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JIS News

Governor General, Sir Howard Cooke and Jamaica’s High Commissioner to Canada, Carl Marshall will head the list of mourners at the funeral services for the late Dr. Garth Taylor today (November 26) at St. Peter’s Roman Catholic Church in Cornwall, Ontario, Canada.
The 61-year-old Dr. Taylor, a well-known ophthalmologist and cornea specialist, died on Nov. 19 in the Ottawa Heart Institute. He was born in Montego Bay and attended Cornwall College, the University of the West Indies and Queen’s University in Kingston, Ontario.
High Commissioner Marshall has described Dr. Taylor as an exceptional human being, who represented both Jamaica and Canada with unqualified distinction.”Dr. Garth Taylor was a model for emulation in many ways. He was well planted and firmly rooted in his understanding of his function as a human being. He performed his function and tasks with the excellence proper to them.”
Dr. Taylor was the Chief of Ophthalmology at Cornwall Community Hospital and a professor of Ophthalmology at Queen’s University, and had only recently been bestowed with the Order of Jamaica on National Heroes Day, October 17, for “dedicated humanitarian service in the field of Ophthalmology.”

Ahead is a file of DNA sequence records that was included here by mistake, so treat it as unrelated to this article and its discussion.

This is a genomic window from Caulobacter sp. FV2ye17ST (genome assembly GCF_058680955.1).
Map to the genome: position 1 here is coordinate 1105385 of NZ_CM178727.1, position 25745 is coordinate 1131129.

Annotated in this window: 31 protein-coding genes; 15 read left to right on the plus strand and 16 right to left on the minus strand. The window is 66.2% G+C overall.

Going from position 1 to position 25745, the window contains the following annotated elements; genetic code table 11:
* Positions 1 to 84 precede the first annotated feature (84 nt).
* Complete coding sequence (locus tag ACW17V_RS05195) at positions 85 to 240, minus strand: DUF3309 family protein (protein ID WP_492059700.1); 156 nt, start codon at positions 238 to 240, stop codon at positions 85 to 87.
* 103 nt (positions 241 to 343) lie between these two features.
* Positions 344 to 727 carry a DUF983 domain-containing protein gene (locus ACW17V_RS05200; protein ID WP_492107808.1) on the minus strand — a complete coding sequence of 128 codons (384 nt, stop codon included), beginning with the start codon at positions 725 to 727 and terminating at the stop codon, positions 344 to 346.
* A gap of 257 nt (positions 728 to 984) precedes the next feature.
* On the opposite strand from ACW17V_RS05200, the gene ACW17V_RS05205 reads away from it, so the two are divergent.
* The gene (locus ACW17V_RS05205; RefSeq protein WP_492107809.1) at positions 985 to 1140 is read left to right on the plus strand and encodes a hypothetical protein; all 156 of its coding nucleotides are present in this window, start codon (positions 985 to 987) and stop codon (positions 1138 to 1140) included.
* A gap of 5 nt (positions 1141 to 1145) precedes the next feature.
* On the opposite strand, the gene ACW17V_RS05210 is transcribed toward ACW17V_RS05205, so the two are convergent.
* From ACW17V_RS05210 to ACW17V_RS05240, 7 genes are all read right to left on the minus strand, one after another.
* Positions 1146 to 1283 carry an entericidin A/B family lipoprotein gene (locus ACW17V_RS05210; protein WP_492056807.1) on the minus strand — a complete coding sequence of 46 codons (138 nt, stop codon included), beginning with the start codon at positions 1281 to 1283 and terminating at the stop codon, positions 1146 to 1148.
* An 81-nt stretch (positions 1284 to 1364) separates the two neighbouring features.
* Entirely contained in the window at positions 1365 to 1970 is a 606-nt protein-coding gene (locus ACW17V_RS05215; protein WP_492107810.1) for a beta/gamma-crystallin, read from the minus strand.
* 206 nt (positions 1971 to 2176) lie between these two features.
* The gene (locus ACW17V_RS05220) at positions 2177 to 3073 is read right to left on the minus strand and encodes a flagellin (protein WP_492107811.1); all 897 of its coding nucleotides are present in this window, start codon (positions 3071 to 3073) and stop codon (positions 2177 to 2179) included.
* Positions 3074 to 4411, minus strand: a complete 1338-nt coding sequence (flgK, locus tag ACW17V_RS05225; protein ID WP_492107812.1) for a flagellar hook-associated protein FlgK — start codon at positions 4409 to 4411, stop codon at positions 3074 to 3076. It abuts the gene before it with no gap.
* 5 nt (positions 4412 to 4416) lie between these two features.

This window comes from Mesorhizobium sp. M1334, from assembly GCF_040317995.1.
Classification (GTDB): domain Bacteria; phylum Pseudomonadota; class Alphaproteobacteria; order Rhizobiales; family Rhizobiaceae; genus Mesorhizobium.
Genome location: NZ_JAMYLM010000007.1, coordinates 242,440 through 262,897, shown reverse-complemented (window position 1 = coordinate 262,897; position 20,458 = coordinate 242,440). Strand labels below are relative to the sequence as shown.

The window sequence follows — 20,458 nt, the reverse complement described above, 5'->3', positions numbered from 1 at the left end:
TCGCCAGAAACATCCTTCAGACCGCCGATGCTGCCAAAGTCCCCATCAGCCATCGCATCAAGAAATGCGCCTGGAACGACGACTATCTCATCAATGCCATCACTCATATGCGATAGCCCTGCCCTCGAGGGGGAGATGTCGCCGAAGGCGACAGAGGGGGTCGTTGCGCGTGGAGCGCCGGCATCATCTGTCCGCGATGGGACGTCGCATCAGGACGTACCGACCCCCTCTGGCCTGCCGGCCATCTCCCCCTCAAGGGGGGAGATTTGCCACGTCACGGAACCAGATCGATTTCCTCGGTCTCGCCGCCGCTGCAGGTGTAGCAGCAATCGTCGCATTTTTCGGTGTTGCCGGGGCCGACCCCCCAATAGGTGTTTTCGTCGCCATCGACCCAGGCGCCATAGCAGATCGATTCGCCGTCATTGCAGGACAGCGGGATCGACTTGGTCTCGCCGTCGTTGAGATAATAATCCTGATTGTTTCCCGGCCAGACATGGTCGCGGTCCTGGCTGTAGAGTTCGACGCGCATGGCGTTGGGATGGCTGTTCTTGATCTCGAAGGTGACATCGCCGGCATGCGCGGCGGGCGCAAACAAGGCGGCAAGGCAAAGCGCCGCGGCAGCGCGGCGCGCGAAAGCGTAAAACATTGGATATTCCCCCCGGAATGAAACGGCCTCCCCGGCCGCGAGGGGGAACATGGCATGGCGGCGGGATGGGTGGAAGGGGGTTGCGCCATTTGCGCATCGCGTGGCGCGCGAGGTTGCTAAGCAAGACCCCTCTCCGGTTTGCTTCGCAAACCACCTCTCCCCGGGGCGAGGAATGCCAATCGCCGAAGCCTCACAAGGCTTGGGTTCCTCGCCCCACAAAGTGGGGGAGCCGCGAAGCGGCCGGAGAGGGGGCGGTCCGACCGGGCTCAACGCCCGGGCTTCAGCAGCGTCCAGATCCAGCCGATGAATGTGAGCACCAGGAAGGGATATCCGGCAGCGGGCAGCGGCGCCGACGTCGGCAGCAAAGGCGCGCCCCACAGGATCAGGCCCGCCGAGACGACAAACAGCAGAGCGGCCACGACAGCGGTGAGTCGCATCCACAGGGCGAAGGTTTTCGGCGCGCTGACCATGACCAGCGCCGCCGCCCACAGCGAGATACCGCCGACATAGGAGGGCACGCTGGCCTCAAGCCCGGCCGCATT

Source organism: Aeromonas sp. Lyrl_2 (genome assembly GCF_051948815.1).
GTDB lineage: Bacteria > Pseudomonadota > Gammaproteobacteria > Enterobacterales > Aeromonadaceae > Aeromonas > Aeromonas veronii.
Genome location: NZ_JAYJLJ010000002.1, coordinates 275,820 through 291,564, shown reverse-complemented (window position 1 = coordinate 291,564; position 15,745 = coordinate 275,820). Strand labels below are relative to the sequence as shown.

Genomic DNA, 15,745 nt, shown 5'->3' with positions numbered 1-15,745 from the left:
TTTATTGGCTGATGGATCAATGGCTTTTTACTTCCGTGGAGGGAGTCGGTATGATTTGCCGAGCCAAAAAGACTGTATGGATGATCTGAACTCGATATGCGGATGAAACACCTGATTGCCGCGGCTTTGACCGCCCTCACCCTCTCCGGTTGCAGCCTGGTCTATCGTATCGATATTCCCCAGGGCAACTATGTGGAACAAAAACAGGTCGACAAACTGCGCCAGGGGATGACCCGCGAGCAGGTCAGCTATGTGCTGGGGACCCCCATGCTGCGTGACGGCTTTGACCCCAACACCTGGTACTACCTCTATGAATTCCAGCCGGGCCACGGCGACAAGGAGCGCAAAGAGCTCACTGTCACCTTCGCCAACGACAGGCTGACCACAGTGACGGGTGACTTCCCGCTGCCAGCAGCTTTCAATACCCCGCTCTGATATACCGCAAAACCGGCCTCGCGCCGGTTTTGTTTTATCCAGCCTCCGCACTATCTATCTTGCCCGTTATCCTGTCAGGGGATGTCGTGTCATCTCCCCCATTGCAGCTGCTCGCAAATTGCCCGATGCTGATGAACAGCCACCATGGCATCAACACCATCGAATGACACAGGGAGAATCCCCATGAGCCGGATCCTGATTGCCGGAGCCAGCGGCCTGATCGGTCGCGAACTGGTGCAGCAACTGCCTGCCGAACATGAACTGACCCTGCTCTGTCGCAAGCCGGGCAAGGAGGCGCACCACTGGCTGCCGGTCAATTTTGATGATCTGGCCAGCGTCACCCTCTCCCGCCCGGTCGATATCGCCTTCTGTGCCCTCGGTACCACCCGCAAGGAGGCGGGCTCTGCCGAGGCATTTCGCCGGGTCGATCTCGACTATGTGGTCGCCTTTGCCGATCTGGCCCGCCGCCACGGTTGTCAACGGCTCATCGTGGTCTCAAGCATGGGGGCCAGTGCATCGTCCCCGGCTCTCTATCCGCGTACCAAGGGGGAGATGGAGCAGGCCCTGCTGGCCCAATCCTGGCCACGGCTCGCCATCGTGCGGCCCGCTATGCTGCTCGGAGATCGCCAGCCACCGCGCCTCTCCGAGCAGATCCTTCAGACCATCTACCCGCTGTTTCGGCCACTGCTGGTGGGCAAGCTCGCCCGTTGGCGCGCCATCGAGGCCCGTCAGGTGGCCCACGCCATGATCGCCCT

Dr. Taylor served as head of Orbis Canada from 1984 to 1987 and more recently as Vice-President and a volunteer medical director for the Orbis Flying Eye Hospital, a converted DC-10 airplane. He had been on more than 100 sight saving missions with Orbis and was very instrumental in the organization’s ‘Building Eye Care Capacity at the Bustamante Hospital for Children Project’.
Over a three-year period, the project is expected to train eight eye care practitioners; examine and treat 10,000 children for eye care problems; perform 1,000 surgeries; and implement public education programmes to improve the eye care awareness of 10,000 persons. A statement from Orbis describes the late doctor as the organization’s most active medical volunteer who was “brilliant, humble, outspoken, kind-hearted and generous”.
In 2004, Maclean’s Magazine, one of Canada’s leading news publications, named Dr. Taylor to their annual Honour Roll, recognizing him as a Canadian who not only made a difference through the work he did, but also made Canada a better place.
Mr. Dan Williamson, Chairman of the St. Thomas Healthcare Association, paid tribute to Dr. Taylor, noting that he had assisted the organization with its first eyecare clinic in 1998 at the Princess Margaret Hospital in Morant Bay, St. Thomas.
Mr. Williams described Dr. Taylor as a true humanitarian who had given his services free of cost on several occasions to Jamaicans who could not afford to pay for their eye operation.
Dr. Taylor is survived by his wife Beverley and children Leanne and Gregory.